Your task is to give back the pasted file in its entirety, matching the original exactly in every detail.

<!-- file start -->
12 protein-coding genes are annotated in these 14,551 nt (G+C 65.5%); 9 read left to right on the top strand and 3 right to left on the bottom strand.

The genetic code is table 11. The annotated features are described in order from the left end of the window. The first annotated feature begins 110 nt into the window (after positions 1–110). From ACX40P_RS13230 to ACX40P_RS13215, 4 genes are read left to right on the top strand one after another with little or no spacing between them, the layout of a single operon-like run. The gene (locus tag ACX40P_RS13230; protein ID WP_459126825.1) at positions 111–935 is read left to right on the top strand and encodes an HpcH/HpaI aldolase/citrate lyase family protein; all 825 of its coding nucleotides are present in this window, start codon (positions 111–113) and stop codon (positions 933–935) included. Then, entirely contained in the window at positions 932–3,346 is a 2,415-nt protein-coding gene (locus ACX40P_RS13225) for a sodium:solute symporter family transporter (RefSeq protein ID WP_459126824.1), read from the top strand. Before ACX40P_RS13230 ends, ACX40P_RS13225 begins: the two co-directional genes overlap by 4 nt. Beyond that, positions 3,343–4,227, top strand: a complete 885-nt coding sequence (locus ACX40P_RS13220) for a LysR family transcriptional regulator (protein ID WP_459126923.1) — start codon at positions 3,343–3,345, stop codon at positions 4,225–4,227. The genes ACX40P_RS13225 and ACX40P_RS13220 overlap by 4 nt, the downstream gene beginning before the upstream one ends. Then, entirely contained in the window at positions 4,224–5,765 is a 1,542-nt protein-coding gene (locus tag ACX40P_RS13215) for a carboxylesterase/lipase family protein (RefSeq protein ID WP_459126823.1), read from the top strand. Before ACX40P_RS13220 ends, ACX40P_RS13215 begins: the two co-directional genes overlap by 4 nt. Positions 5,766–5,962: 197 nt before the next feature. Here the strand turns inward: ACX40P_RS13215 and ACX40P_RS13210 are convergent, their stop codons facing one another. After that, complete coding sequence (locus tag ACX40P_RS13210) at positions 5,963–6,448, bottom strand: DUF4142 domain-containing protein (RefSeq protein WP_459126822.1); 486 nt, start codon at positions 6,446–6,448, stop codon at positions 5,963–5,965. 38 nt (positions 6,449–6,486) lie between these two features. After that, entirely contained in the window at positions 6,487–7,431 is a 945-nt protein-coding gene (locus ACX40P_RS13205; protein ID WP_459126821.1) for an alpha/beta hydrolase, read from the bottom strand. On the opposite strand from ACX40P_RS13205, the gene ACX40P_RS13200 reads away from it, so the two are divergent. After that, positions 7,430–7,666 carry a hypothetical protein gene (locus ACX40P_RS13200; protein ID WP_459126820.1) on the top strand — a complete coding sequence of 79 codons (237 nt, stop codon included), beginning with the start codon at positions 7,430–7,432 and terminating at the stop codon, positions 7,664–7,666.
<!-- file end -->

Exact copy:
12 protein-coding genes are annotated in these 14,551 nt (G+C 65.5%); 9 read left to right on the top strand and 3 right to left on the bottom strand.

The genetic code is table 11. The annotated features are described in order from the left end of the window. The first annotated feature begins 110 nt into the window (after positions 1–110). From ACX40P_RS13230 to ACX40P_RS13215, 4 genes are read left to right on the top strand one after another with little or no spacing between them, the layout of a single operon-like run. The gene (locus tag ACX40P_RS13230; protein ID WP_459126825.1) at positions 111–935 is read left to right on the top strand and encodes an HpcH/HpaI aldolase/citrate lyase family protein; all 825 of its coding nucleotides are present in this window, start codon (positions 111–113) and stop codon (positions 933–935) included. Then, entirely contained in the window at positions 932–3,346 is a 2,415-nt protein-coding gene (locus ACX40P_RS13225) for a sodium:solute symporter family transporter (RefSeq protein ID WP_459126824.1), read from the top strand. Before ACX40P_RS13230 ends, ACX40P_RS13225 begins: the two co-directional genes overlap by 4 nt. Beyond that, positions 3,343–4,227, top strand: a complete 885-nt coding sequence (locus ACX40P_RS13220) for a LysR family transcriptional regulator (protein ID WP_459126923.1) — start codon at positions 3,343–3,345, stop codon at positions 4,225–4,227. The genes ACX40P_RS13225 and ACX40P_RS13220 overlap by 4 nt, the downstream gene beginning before the upstream one ends. Then, entirely contained in the window at positions 4,224–5,765 is a 1,542-nt protein-coding gene (locus tag ACX40P_RS13215) for a carboxylesterase/lipase family protein (RefSeq protein ID WP_459126823.1), read from the top strand. Before ACX40P_RS13220 ends, ACX40P_RS13215 begins: the two co-directional genes overlap by 4 nt. Positions 5,766–5,962: 197 nt before the next feature. Here the strand turns inward: ACX40P_RS13215 and ACX40P_RS13210 are convergent, their stop codons facing one another. After that, complete coding sequence (locus tag ACX40P_RS13210) at positions 5,963–6,448, bottom strand: DUF4142 domain-containing protein (RefSeq protein WP_459126822.1); 486 nt, start codon at positions 6,446–6,448, stop codon at positions 5,963–5,965. 38 nt (positions 6,449–6,486) lie between these two features. After that, entirely contained in the window at positions 6,487–7,431 is a 945-nt protein-coding gene (locus ACX40P_RS13205; protein ID WP_459126821.1) for an alpha/beta hydrolase, read from the bottom strand. On the opposite strand from ACX40P_RS13205, the gene ACX40P_RS13200 reads away from it, so the two are divergent. After that, positions 7,430–7,666 carry a hypothetical protein gene (locus ACX40P_RS13200; protein ID WP_459126820.1) on the top strand — a complete coding sequence of 79 codons (237 nt, stop codon included), beginning with the start codon at positions 7,430–7,432 and terminating at the stop codon, positions 7,664–7,666.